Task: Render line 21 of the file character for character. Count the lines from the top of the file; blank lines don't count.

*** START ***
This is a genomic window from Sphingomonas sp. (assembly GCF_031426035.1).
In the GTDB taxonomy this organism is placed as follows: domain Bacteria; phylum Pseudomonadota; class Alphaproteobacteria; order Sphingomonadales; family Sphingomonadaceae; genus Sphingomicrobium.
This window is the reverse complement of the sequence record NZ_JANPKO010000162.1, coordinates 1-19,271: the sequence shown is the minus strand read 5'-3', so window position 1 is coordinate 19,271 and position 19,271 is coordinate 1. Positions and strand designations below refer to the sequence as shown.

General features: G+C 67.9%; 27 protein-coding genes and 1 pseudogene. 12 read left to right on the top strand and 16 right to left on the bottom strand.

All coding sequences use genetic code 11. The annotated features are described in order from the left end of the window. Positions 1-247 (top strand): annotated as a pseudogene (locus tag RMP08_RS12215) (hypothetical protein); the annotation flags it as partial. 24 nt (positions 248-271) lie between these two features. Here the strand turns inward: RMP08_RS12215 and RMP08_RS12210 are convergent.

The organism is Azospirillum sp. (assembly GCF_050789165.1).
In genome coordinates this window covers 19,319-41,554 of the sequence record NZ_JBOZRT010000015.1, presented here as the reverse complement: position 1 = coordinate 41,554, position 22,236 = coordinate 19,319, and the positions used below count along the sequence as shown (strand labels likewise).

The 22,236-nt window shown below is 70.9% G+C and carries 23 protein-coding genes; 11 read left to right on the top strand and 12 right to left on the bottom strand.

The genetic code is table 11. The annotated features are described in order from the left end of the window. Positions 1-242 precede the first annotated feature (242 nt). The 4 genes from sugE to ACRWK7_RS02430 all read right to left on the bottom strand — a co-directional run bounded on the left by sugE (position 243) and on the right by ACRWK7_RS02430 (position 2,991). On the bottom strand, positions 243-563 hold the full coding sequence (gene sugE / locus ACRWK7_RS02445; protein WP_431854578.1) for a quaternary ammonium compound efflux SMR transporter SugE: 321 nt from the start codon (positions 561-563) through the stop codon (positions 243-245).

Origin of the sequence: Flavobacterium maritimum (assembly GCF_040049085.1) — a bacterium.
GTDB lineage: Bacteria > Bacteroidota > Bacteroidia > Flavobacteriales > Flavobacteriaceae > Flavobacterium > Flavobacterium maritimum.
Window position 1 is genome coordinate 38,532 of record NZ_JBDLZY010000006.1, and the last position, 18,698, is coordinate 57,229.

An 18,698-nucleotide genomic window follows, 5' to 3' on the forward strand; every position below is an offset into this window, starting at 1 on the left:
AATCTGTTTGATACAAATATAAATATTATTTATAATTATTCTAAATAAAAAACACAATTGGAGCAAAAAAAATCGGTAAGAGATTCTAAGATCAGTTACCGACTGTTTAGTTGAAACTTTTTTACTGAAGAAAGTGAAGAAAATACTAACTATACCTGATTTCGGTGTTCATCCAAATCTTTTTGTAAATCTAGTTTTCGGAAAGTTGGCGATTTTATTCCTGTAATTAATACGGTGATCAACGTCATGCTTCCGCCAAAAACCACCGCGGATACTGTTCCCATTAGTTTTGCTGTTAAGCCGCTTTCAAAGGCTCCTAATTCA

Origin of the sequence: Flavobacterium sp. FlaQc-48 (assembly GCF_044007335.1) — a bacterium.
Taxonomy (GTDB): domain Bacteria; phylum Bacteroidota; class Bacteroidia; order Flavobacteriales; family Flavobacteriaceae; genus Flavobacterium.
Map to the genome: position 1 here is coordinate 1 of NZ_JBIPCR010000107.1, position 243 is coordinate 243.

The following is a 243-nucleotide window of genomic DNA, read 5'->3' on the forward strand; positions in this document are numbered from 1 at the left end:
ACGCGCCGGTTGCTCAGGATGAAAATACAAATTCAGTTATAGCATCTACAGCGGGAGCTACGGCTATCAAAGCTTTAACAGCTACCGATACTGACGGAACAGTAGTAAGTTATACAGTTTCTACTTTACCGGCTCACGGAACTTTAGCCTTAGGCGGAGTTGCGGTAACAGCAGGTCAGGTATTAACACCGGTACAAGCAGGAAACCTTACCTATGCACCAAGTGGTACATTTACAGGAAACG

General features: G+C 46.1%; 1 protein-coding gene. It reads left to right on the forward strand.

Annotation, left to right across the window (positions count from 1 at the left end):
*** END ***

Annotation, left to right across the window (positions count from 1 at the left end):